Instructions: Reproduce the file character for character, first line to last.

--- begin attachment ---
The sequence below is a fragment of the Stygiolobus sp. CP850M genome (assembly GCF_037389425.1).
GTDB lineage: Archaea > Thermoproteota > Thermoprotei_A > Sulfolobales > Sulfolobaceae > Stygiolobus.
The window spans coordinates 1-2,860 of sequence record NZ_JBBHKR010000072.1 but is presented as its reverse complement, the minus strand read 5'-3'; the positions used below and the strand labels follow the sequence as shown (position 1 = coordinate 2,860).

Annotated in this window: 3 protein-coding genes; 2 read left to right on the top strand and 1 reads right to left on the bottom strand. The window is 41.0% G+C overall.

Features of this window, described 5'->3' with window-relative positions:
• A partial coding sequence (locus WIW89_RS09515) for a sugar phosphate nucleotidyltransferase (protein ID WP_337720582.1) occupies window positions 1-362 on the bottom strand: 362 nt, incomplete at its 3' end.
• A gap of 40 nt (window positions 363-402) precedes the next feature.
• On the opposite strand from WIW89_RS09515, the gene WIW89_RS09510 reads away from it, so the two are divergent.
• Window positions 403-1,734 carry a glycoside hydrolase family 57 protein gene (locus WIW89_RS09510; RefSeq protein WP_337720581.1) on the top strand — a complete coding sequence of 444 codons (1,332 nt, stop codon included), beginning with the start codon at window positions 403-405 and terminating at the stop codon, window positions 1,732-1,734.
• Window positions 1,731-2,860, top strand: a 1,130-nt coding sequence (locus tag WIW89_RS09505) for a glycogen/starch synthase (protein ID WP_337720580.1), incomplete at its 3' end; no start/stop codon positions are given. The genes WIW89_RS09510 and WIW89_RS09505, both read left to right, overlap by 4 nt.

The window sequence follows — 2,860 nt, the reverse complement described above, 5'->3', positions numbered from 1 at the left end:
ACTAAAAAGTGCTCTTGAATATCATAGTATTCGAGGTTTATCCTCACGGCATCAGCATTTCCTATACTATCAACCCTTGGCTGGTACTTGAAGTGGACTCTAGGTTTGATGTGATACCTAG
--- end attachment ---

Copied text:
The sequence below is a fragment of the Stygiolobus sp. CP850M genome (assembly GCF_037389425.1).
GTDB lineage: Archaea > Thermoproteota > Thermoprotei_A > Sulfolobales > Sulfolobaceae > Stygiolobus.
The window spans coordinates 1-2,860 of sequence record NZ_JBBHKR010000072.1 but is presented as its reverse complement, the minus strand read 5'-3'; the positions used below and the strand labels follow the sequence as shown (position 1 = coordinate 2,860).

Annotated in this window: 3 protein-coding genes; 2 read left to right on the top strand and 1 reads right to left on the bottom strand. The window is 41.0% G+C overall.

Features of this window, described 5'->3' with window-relative positions:
• A partial coding sequence (locus WIW89_RS09515) for a sugar phosphate nucleotidyltransferase (protein ID WP_337720582.1) occupies window positions 1-362 on the bottom strand: 362 nt, incomplete at its 3' end.
• A gap of 40 nt (window positions 363-402) precedes the next feature.
• On the opposite strand from WIW89_RS09515, the gene WIW89_RS09510 reads away from it, so the two are divergent.
• Window positions 403-1,734 carry a glycoside hydrolase family 57 protein gene (locus WIW89_RS09510; RefSeq protein WP_337720581.1) on the top strand — a complete coding sequence of 444 codons (1,332 nt, stop codon included), beginning with the start codon at window positions 403-405 and terminating at the stop codon, window positions 1,732-1,734.
• Window positions 1,731-2,860, top strand: a 1,130-nt coding sequence (locus tag WIW89_RS09505) for a glycogen/starch synthase (protein ID WP_337720580.1), incomplete at its 3' end; no start/stop codon positions are given. The genes WIW89_RS09510 and WIW89_RS09505, both read left to right, overlap by 4 nt.

The window sequence follows — 2,860 nt, the reverse complement described above, 5'->3', positions numbered from 1 at the left end:
ACTAAAAAGTGCTCTTGAATATCATAGTATTCGAGGTTTATCCTCACGGCATCAGCATTTCCTATACTATCAACCCTTGGCTGGTACTTGAAGTGGACTCTAGGTTTGATGTGATACCTAG